999 response time shortened with launch of new cars
Posted: October 20, 2013
Posted in: Personal Injury
After East Midlands Ambulance Service was fined £3.5m in May for failing to meet national target response times, a fleet of new cars has been launched to significantly shorten response times and save lives. With the national target aiming for 95% of life-threatening emergencies to be reached within 19 minutes, the East Midlands Ambulance Service failed to meet this target by over 3% in 2012-13.
Earlier in the month the EMAS launched a campaign by putting adverts on their vehicles to warn people about making unnecessary 999 calls, arguing that unnecessary phone calls was putting the service under great pressure. Out of the 616,000 emergency calls taken in 2012-13, only about 40% were for life-threatening accidents. The campaign was to educate people on what problems should be handled by phoning 999.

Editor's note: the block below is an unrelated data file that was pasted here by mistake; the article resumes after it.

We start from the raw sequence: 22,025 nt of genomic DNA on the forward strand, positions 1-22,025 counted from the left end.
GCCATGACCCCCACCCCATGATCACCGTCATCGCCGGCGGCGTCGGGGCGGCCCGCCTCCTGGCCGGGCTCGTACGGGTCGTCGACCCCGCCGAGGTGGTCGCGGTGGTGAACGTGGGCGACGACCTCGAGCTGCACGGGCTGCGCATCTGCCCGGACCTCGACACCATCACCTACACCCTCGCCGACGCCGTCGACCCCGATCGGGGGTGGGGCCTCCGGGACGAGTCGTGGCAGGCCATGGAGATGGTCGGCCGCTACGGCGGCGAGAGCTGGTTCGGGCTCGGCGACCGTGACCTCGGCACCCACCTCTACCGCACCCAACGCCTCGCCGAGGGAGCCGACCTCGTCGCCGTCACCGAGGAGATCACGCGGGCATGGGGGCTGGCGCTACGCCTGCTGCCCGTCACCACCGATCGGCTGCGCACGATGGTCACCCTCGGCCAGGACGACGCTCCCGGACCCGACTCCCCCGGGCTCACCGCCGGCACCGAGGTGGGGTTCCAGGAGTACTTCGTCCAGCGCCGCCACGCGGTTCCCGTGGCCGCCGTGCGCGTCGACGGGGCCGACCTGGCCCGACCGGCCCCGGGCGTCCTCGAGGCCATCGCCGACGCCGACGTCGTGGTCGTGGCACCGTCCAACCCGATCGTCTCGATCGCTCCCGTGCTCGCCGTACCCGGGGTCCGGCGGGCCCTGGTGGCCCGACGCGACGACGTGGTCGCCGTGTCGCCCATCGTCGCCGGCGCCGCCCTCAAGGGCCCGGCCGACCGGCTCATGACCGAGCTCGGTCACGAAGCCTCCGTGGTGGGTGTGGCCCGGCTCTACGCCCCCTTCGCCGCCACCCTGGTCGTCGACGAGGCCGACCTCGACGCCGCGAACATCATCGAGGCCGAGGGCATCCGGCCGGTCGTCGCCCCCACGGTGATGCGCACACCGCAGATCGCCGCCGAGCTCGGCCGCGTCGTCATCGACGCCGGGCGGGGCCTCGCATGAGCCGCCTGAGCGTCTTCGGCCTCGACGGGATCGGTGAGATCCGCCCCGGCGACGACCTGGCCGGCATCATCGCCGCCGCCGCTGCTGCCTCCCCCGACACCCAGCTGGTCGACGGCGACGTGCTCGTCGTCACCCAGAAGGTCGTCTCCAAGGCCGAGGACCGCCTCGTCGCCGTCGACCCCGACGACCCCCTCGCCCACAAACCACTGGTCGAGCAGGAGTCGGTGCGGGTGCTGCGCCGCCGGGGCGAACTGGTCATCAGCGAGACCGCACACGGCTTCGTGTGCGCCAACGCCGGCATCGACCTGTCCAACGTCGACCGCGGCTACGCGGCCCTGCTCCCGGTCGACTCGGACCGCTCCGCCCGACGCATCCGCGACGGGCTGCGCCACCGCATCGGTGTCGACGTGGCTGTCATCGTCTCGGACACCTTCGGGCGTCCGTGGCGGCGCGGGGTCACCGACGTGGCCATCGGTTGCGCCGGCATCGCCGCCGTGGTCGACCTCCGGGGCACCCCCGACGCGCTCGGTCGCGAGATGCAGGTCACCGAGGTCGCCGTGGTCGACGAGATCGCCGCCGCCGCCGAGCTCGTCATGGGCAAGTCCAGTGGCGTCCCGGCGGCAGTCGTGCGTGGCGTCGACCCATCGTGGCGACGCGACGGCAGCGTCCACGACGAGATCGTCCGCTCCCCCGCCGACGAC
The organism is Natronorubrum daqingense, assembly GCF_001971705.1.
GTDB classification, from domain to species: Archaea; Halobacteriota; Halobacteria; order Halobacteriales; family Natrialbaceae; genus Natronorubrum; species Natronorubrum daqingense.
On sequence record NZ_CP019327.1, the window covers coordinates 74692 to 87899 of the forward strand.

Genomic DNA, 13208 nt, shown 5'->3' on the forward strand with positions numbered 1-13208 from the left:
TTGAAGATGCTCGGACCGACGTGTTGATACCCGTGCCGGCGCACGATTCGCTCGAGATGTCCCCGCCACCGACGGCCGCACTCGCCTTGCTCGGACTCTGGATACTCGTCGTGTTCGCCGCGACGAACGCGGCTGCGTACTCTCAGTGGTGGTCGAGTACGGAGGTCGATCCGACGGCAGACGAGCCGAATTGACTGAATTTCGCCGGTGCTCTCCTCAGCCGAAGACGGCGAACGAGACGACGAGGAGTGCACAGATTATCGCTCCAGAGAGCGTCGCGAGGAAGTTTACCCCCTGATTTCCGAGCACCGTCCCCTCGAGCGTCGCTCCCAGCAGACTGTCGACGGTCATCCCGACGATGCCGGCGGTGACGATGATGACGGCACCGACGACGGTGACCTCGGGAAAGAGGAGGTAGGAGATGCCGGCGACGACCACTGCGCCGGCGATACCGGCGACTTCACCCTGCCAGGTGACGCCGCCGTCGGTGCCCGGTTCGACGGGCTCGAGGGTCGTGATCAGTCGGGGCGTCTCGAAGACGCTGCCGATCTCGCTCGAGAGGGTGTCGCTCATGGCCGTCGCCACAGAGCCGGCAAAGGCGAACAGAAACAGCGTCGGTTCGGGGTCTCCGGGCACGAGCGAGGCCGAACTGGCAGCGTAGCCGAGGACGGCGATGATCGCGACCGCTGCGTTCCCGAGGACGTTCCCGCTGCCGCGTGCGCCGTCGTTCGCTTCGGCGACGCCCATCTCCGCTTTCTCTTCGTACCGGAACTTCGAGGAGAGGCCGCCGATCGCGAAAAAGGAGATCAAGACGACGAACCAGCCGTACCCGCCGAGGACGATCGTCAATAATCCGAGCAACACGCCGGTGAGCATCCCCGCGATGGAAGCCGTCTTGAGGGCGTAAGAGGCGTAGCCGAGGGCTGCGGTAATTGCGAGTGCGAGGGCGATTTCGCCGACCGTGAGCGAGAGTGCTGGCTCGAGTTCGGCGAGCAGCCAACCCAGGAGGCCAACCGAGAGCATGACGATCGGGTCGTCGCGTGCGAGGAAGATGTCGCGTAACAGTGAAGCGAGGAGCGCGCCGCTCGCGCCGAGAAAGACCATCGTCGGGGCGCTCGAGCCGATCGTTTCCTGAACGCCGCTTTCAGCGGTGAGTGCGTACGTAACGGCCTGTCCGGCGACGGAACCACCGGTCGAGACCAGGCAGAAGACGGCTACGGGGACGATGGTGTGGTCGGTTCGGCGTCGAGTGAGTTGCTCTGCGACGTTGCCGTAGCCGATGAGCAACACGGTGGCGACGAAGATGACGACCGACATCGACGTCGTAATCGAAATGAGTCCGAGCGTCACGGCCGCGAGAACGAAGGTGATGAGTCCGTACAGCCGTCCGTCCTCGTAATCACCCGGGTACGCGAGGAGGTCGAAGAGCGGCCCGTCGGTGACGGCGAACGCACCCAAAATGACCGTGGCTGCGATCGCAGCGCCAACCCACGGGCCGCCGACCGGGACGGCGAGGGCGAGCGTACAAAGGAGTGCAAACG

Vehicles contain defibrillators and 2-way radios
The fleet of five community first response cars will allow trained volunteers to immediately help patients after the 999 call has been made, providing basic medical attention before frontline paramedics arrive. The cars will be based in Castle Donington, Leicestershire; Beeston and Mansfield in Nottinghamshire; and Matlock in Derbyshire. Each car will be equipped with medical equipment, (including defibrillators) communications, (including two-way radios, a telephone, and a hands-free kit) and also a satellite navigation system.
When questioned about the launch of these new vehicles, the EMAS chairman, Jon Tower, said that he hoped the launch of the new vehicles would help provide “an excellent service to the people of the East Midlands”.
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